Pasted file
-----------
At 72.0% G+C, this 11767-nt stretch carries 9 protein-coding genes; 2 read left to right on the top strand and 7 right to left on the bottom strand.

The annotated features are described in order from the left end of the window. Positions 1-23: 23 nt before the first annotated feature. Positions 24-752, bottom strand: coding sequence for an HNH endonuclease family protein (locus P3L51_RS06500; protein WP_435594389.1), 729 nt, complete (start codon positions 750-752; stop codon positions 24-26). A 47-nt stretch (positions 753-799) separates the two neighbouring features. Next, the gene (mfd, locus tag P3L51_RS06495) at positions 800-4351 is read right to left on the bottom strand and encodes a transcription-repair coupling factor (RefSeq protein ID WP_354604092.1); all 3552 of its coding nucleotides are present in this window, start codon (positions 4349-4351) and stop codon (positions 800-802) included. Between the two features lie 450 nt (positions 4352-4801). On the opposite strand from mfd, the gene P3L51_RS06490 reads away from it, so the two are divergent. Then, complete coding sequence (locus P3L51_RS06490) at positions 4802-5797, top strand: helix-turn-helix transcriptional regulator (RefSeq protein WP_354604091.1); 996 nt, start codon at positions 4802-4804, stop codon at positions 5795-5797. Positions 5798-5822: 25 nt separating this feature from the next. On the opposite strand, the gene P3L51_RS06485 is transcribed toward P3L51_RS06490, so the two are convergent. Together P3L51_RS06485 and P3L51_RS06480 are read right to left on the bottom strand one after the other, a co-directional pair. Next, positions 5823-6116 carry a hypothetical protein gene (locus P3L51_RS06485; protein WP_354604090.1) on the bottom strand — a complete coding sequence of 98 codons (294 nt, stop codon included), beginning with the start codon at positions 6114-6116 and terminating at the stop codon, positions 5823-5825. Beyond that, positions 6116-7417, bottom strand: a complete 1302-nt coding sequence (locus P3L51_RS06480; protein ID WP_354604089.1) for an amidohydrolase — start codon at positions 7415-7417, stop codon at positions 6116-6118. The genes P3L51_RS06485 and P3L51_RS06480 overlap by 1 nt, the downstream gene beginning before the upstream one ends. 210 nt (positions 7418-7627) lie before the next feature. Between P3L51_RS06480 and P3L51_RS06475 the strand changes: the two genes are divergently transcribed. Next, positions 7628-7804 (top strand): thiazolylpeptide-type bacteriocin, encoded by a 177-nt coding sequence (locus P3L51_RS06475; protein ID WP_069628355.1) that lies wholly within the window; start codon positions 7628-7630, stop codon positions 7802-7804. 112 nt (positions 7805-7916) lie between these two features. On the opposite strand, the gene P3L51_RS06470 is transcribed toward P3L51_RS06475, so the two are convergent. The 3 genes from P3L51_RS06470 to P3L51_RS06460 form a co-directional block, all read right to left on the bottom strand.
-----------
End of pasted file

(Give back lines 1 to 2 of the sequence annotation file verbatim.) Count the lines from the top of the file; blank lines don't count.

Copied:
At 72.0% G+C, this 11767-nt stretch carries 9 protein-coding genes; 2 read left to right on the top strand and 7 right to left on the bottom strand.

The annotated features are described in order from the left end of the window. Positions 1-23: 23 nt before the first annotated feature. Positions 24-752, bottom strand: coding sequence for an HNH endonuclease family protein (locus P3L51_RS06500; protein WP_435594389.1), 729 nt, complete (start codon positions 750-752; stop codon positions 24-26). A 47-nt stretch (positions 753-799) separates the two neighbouring features. Next, the gene (mfd, locus tag P3L51_RS06495) at positions 800-4351 is read right to left on the bottom strand and encodes a transcription-repair coupling factor (RefSeq protein ID WP_354604092.1); all 3552 of its coding nucleotides are present in this window, start codon (positions 4349-4351) and stop codon (positions 800-802) included. Between the two features lie 450 nt (positions 4352-4801). On the opposite strand from mfd, the gene P3L51_RS06490 reads away from it, so the two are divergent. Then, complete coding sequence (locus P3L51_RS06490) at positions 4802-5797, top strand: helix-turn-helix transcriptional regulator (RefSeq protein WP_354604091.1); 996 nt, start codon at positions 4802-4804, stop codon at positions 5795-5797. Positions 5798-5822: 25 nt separating this feature from the next. On the opposite strand, the gene P3L51_RS06485 is transcribed toward P3L51_RS06490, so the two are convergent. Together P3L51_RS06485 and P3L51_RS06480 are read right to left on the bottom strand one after the other, a co-directional pair. Next, positions 5823-6116 carry a hypothetical protein gene (locus P3L51_RS06485; protein WP_354604090.1) on the bottom strand — a complete coding sequence of 98 codons (294 nt, stop codon included), beginning with the start codon at positions 6114-6116 and terminating at the stop codon, positions 5823-5825. Beyond that, positions 6116-7417, bottom strand: a complete 1302-nt coding sequence (locus P3L51_RS06480; protein ID WP_354604089.1) for an amidohydrolase — start codon at positions 7415-7417, stop codon at positions 6116-6118. The genes P3L51_RS06485 and P3L51_RS06480 overlap by 1 nt, the downstream gene beginning before the upstream one ends. 210 nt (positions 7418-7627) lie before the next feature. Between P3L51_RS06480 and P3L51_RS06475 the strand changes: the two genes are divergently transcribed. Next, positions 7628-7804 (top strand): thiazolylpeptide-type bacteriocin, encoded by a 177-nt coding sequence (locus P3L51_RS06475; protein ID WP_069628355.1) that lies wholly within the window; start codon positions 7628-7630, stop codon positions 7802-7804. 112 nt (positions 7805-7916) lie between these two features. On the opposite strand, the gene P3L51_RS06470 is transcribed toward P3L51_RS06475, so the two are convergent. The 3 genes from P3L51_RS06470 to P3L51_RS06460 form a co-directional block, all read right to left on the bottom strand.